First, the bad news: It doesn’t matter how old you are.
There’s always a new way for you to make big money mistakes. To mess up the financial balance you’ve worked so hard to create in your life.
Don’t worry – there’s good news too: With a little knowledge and a bit of planning, you can demolish the financial obstacles that stand in your way.
Your 20s: Living large
If you’re fresh out of college and you’ve landed a full-time job, you’ve been dropped into a foreign environment. All of a sudden you probably have ...
- Way more income than you ever earned from a part-time gig.
- Student loan debt that’s due for repayment soon.
- New living expenses as you transition from the dorm to your own place.The solution? Creating good money habits right from the start:
- It’s a lot of financial change – and responsibility – all at once. And it can make you freak out or stumble your way into bad money decisions. Mistakes like overspending, credit card debt, and student loan default are common.
- Learn money skills right away and become financially literate.
- Get organized to stay on top of your income sources, your bills, your debt, and your long-term goals.
- Live below your means, putting the excess toward savings, debt repayment, and even retirement. Compound interest will make your money grow like crazy by the time you exit the workforce!
Your 30s: Taking on too much
Once you enter your 30s, you’re definitely adulting.
Thirty-somethings buy houses, have kids, and purchase new cars. (Hello, minivan.) And you may find yourself in over your head with . . .
- A burdensome mortgage,
- Hefty car payments,
- And pricey childcare and education costs. The solution? Pursuing your financial priorities:
- Once you exit your 20s, it’s easy to start drowning in new, huge expenses . . . and maybe even loads of debt.
- Make a list of your competing financial goals – retirement by 65, educational funding for the kids, a new patio, etc.
- Make a budget, differentiating between fixed costs (like your monthly mortgage payment) and variable expenses (like food & vacation spending).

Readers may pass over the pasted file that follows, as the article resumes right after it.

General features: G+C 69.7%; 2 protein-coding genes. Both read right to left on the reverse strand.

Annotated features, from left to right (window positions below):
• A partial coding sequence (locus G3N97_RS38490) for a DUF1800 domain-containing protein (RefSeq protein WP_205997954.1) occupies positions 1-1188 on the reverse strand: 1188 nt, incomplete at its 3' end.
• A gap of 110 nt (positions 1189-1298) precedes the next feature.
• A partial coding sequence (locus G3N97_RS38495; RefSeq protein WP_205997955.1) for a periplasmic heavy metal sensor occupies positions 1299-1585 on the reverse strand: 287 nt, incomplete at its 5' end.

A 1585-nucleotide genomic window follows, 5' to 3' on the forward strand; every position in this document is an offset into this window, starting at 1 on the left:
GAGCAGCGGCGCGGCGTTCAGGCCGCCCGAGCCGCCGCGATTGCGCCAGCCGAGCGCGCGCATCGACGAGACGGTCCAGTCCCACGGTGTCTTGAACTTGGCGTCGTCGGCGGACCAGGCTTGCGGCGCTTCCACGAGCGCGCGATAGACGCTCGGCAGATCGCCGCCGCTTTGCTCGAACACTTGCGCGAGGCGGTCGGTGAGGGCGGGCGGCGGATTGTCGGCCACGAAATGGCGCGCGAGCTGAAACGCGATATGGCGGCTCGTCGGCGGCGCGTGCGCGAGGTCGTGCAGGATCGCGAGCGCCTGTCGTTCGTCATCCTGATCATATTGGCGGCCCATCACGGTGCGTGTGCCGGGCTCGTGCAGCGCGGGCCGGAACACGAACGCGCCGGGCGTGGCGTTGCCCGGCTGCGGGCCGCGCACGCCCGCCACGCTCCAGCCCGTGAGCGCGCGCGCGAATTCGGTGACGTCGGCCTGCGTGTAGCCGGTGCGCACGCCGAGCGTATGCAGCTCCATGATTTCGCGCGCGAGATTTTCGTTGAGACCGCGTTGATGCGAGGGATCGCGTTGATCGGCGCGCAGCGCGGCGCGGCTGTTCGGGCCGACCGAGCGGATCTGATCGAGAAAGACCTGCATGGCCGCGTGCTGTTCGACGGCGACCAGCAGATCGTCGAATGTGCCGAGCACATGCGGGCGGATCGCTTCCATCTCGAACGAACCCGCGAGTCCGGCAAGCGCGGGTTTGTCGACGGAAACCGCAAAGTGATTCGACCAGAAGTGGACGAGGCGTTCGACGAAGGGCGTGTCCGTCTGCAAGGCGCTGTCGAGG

- Use (or tweak) your budget to create a realistic timeline for achieving your big financial goals.
- Make sure your family is protected along the way with an emergency fund, life insurance, disability insurance, and more.
Your 40s: Juggling big money goals
It’s starting to get real.
If you plan to retire in your 60s, half of your working years are already behind you. And if you plan on helping your kids pay for college, you’re rapidly running out of time before dorm move-in day.
A huge mistake that well-meaning parents make is over-sacrificing for that tuition bill. It’s wildly tempting to pull that money from . . .
- Your retirement accounts,
- The home equity you’ve built up,
- And your credit cards.
- The solution? Getting realistic about what you can contribute to your kids’ college funds:
- Make sure you’re funding your retirement accounts enough to hit your target numbers. (Remember: You can get a college loan but not a retirement loan!)
- Explore ways to save money on that college bill, like attending a less expensive school, sharing living expenses with a roommate, and seeking out scholarships. Every little bit helps.
- Don’t be afraid of college loans. More than two-thirds of U.S. students leaving four-year colleges carry student loan debt. Help your kids to make good decisions about loans so they don’t take on too much debt or face unrealistic repayment terms after graduation.
Your 50s & 60s: Not gearing up for your golden years
Retirement is looming around the corner, but you may be floundering.
As you think about transitioning to the next phase of your life, you’re faced with major decisions about ...
- When you’re officially throwing your briefcase into storage.
- Exactly how much money you need to retire.
- What your retirement will look like personally and financially.The solution? Cover all of your bases before that big day:
- Here’s what you don’t want to do: Eat your retirement party cake before working out all of your financials.
- Create a detailed plan for your retirement lifestyle. Talk with your financial advisor or use an online calculator to figure out how exactly how much money you’ll need to have saved.
- Use your age to your benefit. Now’s the time to take advantage of catch-up contributions and, yes, senior discounts on your favorite products and services.
- Get your affairs in order now. Update your will, discuss approaches to tax savings with an accountant, and look into the costs of long-term care insurance.
- Make it last. Don’t take unnecessary risks by making your retirement portfolio too stock-heavy. And don’t start tapping in to your accounts or your Social Security money too early.
Along life’s journey, you’ll encounter an ever-changing landscape of financial needs and opportunities. But you can navigate your way successfully with a proactive plan for your money!
Megan Nye is a freelance writer who crafts personal finance and lifestyle content for businesses, blogs, and publications. Her clients include The Huffington Post, The Penny Hoarder, The Dollar Stretcher, MindShift.money, Vibrant Life, Dealspotr, ChimpChange, and Money Saving Mom.